Being that I was born and raised here, Hawaiiana was a big part of my education as a child and I have always loved the myths and legends of the islands. I hold a deep reverence for the Hawaiian culture, touched with sadness for a race of people struggling to keep their customs alive. Yet even through this struggle Hawaiians have maintained their legends and history.
But when I heard about `Ulalena—which runs five days a week at the Maui Theatre in Lahaina—I was skeptical. I thought it would be another tourist trap, drenched with cheesy routines that disregarded Hawai`i’s cultural depth. Though skeptical, I decided to go. I wasn’t prepared for the show’s power and significance.
The word `Ulalena is defined as a wind unique to Maui, as well as a red-yellow colored rain at twilight. This mystical element sets the basis for the beginning and end of the story. The viewer is guided through a journey of Hawaiian mythology, dance, chants and history. And from moment to moment, metaphors integrated with original music, choreography, acrobatics and visuals create a spectacular experience.
The story itself has a universal theme with hidden meanings. The Kumulipo, or the Hawaiian creation chant, signifies the endless cycles of life and lays the foundation of the show. The production begins with a man carrying the burial casket or ka`ai to an unknown destination. The taro, which is so important to all of Polynesia, dances with the first breath of life.
A beautiful Ocean imparts the way for the first ocean travelers navigating by the stars. In a magical forest a young ali`i, or king, has a vision of a lizard or mo`o. Trees come to life displaying their supernatural power, or mana and the kamapua`a, a pig demi-god, falls in love with Pele, the Volcano Goddess. In the Village, men pound poi while women beat kapa cloth.
In honor of Lono, the village celebrates an ancient festival, the Makahiki. Then a European explorer arrives and the people show him great respect, thinking Lono has arrived in human form. The clash of old and new ways mixed with an introduction of foreign elements results in the overthrow of the old kapu, or taboo, system. Conflict and confusion, along with disease, killed a huge portion of the indigenous population.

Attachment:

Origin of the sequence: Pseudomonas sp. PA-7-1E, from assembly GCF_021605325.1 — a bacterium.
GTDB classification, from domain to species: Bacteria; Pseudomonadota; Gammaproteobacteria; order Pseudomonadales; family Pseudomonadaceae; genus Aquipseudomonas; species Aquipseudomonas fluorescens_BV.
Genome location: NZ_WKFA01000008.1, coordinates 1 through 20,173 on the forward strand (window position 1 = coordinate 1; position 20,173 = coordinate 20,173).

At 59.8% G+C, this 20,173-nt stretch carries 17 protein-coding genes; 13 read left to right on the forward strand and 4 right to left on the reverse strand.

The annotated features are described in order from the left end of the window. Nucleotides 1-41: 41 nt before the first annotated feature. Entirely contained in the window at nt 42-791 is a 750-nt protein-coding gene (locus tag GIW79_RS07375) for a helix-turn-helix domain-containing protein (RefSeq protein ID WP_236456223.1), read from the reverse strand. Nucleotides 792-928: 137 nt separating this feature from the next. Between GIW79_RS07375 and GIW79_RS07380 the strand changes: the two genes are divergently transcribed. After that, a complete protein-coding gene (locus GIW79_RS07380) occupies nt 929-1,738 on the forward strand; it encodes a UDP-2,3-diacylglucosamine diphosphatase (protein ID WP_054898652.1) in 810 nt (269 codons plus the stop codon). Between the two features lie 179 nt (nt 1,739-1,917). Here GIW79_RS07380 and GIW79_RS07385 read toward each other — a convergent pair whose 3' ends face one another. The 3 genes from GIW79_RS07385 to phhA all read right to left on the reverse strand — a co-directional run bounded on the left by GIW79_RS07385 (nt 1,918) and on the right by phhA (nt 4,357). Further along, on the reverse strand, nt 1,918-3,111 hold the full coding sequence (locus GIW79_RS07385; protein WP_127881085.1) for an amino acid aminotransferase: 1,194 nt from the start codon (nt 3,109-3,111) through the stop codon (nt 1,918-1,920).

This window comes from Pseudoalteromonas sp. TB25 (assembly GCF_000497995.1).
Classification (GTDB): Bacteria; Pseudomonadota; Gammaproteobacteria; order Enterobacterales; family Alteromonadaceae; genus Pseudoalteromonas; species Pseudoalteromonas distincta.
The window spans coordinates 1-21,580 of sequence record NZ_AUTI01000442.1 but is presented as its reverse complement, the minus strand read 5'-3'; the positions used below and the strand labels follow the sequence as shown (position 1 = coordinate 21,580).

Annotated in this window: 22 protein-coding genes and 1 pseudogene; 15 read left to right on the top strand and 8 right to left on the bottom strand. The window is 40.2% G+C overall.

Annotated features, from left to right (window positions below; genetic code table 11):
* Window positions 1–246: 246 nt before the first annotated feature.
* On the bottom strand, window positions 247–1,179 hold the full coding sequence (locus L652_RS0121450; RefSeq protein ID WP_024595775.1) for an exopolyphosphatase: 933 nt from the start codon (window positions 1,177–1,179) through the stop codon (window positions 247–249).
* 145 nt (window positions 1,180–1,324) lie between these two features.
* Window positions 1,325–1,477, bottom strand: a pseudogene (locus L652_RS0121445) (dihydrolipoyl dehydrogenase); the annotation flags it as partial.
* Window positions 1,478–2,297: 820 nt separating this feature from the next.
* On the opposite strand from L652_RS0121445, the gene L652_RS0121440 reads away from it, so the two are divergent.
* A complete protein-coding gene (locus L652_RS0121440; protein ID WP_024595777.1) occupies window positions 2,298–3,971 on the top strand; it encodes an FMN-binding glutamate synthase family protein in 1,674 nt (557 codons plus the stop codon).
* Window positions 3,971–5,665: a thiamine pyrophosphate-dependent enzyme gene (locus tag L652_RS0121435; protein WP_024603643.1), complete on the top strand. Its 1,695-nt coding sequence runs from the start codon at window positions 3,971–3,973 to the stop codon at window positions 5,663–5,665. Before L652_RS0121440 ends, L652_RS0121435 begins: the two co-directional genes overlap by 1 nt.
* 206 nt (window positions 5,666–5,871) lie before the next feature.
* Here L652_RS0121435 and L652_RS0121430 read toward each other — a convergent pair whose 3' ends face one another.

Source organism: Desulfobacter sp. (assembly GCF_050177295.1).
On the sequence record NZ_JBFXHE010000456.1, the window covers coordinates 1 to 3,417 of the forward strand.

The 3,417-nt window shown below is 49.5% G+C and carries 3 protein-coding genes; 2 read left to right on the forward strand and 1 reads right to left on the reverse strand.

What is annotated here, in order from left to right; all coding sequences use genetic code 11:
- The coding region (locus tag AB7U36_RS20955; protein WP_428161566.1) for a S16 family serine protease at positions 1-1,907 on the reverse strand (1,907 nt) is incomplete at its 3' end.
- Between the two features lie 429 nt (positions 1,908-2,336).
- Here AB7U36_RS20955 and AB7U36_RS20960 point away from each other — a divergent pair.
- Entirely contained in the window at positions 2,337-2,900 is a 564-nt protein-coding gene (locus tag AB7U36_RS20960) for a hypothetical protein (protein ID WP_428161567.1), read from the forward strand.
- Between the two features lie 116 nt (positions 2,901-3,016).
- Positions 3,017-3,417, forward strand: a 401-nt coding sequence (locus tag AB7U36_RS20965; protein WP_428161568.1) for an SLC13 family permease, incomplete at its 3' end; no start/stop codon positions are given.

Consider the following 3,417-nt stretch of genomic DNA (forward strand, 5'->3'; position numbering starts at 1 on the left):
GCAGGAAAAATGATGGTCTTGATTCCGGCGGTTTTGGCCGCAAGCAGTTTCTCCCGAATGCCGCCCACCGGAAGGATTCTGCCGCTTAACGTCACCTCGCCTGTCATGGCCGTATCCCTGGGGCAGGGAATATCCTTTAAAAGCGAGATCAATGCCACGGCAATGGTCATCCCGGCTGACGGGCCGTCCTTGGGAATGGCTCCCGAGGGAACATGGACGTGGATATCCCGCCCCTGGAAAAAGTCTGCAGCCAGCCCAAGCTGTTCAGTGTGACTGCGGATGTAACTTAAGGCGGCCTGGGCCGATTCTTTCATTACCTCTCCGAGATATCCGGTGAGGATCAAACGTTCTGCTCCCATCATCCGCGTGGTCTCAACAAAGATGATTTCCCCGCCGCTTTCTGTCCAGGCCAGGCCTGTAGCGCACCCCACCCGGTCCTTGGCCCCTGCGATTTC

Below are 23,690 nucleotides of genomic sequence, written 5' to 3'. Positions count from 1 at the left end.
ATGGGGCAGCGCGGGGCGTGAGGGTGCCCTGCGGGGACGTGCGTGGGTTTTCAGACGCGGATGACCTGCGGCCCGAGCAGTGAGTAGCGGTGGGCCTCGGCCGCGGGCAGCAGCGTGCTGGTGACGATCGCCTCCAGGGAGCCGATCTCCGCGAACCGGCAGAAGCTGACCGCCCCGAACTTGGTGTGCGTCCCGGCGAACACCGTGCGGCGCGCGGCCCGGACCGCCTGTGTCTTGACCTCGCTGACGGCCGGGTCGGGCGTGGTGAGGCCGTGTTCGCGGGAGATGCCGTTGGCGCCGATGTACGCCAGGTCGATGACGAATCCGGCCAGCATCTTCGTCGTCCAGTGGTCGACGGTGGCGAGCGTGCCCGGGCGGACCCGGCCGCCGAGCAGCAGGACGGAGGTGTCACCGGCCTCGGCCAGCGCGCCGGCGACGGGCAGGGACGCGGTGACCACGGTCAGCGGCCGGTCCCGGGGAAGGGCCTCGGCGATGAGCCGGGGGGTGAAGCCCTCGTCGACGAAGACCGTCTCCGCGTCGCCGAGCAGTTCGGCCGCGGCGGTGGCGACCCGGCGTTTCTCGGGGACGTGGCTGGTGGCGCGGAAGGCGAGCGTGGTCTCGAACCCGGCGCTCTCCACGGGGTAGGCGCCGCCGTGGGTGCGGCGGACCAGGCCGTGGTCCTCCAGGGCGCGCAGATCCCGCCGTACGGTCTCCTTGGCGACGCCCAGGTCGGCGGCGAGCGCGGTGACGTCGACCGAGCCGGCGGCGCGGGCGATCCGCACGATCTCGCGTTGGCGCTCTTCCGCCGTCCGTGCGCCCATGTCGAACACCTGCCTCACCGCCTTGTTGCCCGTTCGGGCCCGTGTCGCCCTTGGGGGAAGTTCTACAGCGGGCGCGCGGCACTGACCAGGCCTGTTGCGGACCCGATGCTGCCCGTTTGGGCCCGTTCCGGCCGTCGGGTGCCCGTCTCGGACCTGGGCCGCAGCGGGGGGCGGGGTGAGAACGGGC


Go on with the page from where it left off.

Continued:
As this happens, immigrants come in to work on the island’s sugar cane fields, bringing more death. In response, Pele explodes into the audience. Then life begins again under the magnetic light of the Moon Goddess, Hina. The audience is finally invited to help manifest `Ulalena rain which blesses a new age of people facing the future.
If you have ever seen `Ulalena you know it can leave you thoughtful and elated. For me at least, it also left me with a feeling to learn more about who was behind the performance. With more than 30 professional performers and musicians, most of them from Hawai`i, I went backstage shortly before one of their recent shows to gain a better understanding of what made the show so special.
The show began to take shape in 1998 when Roy Tokujo, the managing partner of Lahaina Myth & Magic Theatre, imagined a production that would express the passion and beauty of Hawai`i’s past. Working together with ARRA-Montreal—a renowned Canadian company specializing in high concept productions—as well as noted Hawaiian historians, composers and entertainers, `Ulalena was born.
Kalapana Kollars, who seems serenely poised and plays the young ali`i, hasn’t been with the show that long. But he has an eloquent grasp of the story’s subtleties.
“`Ulalena is a chance for us to express our culture though dancing as well as chanting,” he told me backstage. “I want people to experience Hawai`i’s history, beauty of the music and chant as well as the legends in a crash course hour and 18 minutes. You can’t really get that anywhere else.”
Kawai`ola Sellars agreed, adding that it was important for people to appreciate Hawaiian culture. Later, Caro Walker, the show’s Production Manager, met me in the hallway and guided me through the dark and into dressing rooms. She led me to the ladies’ dressing room first. There, four women sat talking and applying make-up to their faces. They invited me in and I asked them what they wanted people to get from the show.